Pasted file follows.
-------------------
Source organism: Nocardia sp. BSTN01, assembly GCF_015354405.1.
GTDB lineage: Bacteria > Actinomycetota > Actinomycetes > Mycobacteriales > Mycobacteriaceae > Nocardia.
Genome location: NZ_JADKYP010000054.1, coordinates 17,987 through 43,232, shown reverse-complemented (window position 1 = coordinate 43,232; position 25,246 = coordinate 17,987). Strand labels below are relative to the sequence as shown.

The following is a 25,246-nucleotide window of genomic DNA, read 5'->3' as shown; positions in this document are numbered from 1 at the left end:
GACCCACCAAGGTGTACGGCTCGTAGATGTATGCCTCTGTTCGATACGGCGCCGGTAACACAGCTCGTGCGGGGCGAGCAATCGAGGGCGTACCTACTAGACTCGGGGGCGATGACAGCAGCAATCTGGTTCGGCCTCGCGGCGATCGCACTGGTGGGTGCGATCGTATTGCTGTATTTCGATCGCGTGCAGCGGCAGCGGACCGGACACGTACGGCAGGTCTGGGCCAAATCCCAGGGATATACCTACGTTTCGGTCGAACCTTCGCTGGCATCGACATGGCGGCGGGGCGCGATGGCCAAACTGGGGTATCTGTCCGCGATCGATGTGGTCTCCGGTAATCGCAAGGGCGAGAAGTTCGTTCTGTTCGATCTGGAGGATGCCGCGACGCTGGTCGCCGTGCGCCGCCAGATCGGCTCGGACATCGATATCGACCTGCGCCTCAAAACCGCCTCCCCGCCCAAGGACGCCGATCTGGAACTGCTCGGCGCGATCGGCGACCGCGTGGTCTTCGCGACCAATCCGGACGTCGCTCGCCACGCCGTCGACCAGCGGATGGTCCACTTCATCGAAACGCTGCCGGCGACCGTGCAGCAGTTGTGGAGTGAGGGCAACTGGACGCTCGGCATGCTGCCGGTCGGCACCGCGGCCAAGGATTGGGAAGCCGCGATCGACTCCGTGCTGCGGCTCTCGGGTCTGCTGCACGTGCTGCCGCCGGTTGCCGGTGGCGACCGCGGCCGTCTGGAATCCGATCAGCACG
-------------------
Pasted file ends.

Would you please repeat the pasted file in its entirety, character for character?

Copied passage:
Source organism: Nocardia sp. BSTN01, assembly GCF_015354405.1.
GTDB lineage: Bacteria > Actinomycetota > Actinomycetes > Mycobacteriales > Mycobacteriaceae > Nocardia.
Genome location: NZ_JADKYP010000054.1, coordinates 17,987 through 43,232, shown reverse-complemented (window position 1 = coordinate 43,232; position 25,246 = coordinate 17,987). Strand labels below are relative to the sequence as shown.

The following is a 25,246-nucleotide window of genomic DNA, read 5'->3' as shown; positions in this document are numbered from 1 at the left end:
GACCCACCAAGGTGTACGGCTCGTAGATGTATGCCTCTGTTCGATACGGCGCCGGTAACACAGCTCGTGCGGGGCGAGCAATCGAGGGCGTACCTACTAGACTCGGGGGCGATGACAGCAGCAATCTGGTTCGGCCTCGCGGCGATCGCACTGGTGGGTGCGATCGTATTGCTGTATTTCGATCGCGTGCAGCGGCAGCGGACCGGACACGTACGGCAGGTCTGGGCCAAATCCCAGGGATATACCTACGTTTCGGTCGAACCTTCGCTGGCATCGACATGGCGGCGGGGCGCGATGGCCAAACTGGGGTATCTGTCCGCGATCGATGTGGTCTCCGGTAATCGCAAGGGCGAGAAGTTCGTTCTGTTCGATCTGGAGGATGCCGCGACGCTGGTCGCCGTGCGCCGCCAGATCGGCTCGGACATCGATATCGACCTGCGCCTCAAAACCGCCTCCCCGCCCAAGGACGCCGATCTGGAACTGCTCGGCGCGATCGGCGACCGCGTGGTCTTCGCGACCAATCCGGACGTCGCTCGCCACGCCGTCGACCAGCGGATGGTCCACTTCATCGAAACGCTGCCGGCGACCGTGCAGCAGTTGTGGAGTGAGGGCAACTGGACGCTCGGCATGCTGCCGGTCGGCACCGCGGCCAAGGATTGGGAAGCCGCGATCGACTCCGTGCTGCGGCTCTCGGGTCTGCTGCACGTGCTGCCGCCGGTTGCCGGTGGCGACCGCGGCCGTCTGGAATCCGATCAGCACG